What I want to suggest, then, is not that we should outright reject the value of meditative loneliness that “Taking Yourself Seriously” suggests, but that we should frame it within a broader concern of taking ourselves seriously. While solitude and self-reflection are indispensable to the broader academic and social goals at the college, it is important that they exist within a context of a community that takes itself, and the relations between members and groups within itself, seriously. The first step toward this is, I think, rejecting the notion that loneliness of the sort exposed by the survey is acceptable in any capacity. There is absolutely no excuse for our community so seriously failing over three-fourths of its members. And it is the community, not the general administration or the Office of Student Affairs specifically, that bears the responsibility for such pervasive loneliness. We have to do better.
Prescriptive, comprehensive solutions to fight loneliness and build community are rarely well received or particularly effective. Nevertheless, while I won’t pretend to know the solution to the problem, I do think there’s one fairly easy and important way to begin to chip away at the alienation often seen and felt on campus: increased upperclassman engagement. As Amherst students get older, we have a tendency to withdraw ourselves from the more general and public life of the college to spend more time with preexisting friend groups and on individual projects. While neither of these is a problem in and of itself, they often have the effect of reducing the number of junior and senior students that first-years and sophomores have opportunities to interact with. In doing so, we curtail the possibility of cultivating meaningful relationships and mentorships among students of different class years, relationships that were vital to me, and many other students who I’ve spoken with, in beginning to feel as though I had a place within the Amherst community. These were the relationships that brought us out of our loneliness. So, simply put, as seniors and juniors at Amherst, we need to take more seriously our own role in cultivating a meaningful community. Get to know new students on campus: Grab coffee with them, give them advice when they need it and listen to them when they don’t. You may even make a few new friends along the way.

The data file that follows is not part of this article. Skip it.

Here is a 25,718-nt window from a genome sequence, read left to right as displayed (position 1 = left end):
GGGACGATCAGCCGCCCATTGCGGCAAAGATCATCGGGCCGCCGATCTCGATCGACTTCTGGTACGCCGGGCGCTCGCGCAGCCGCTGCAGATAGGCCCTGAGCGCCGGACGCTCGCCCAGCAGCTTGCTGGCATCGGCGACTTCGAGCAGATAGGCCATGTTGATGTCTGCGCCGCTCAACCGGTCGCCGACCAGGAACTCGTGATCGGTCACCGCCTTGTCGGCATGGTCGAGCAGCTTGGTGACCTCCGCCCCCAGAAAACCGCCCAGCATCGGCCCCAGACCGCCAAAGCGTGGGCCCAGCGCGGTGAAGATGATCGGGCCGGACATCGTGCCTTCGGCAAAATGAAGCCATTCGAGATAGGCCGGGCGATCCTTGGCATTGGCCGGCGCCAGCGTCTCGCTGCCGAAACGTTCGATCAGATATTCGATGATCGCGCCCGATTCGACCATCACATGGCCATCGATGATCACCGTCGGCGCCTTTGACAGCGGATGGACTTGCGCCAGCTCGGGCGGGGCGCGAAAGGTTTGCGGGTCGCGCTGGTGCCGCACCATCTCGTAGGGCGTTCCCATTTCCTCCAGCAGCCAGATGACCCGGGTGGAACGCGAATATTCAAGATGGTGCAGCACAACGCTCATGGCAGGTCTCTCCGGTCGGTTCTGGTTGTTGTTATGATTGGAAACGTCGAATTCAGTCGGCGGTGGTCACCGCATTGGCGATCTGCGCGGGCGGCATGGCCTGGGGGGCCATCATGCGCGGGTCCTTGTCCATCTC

Professor Dumm asks that we take ourselves seriously. I agree. But I disagree that the best way to do so is to resign ourselves to a fate of loneliness, however defined. Communicating with one another, pushing through the feeling of alienation from our peers, is not and will never be easy, but if we are to take what we think and feel seriously, we ought to try. We live within the contemporary condition and so it is ours to shape — let’s make it one of vibrant community, not one of resigned separation.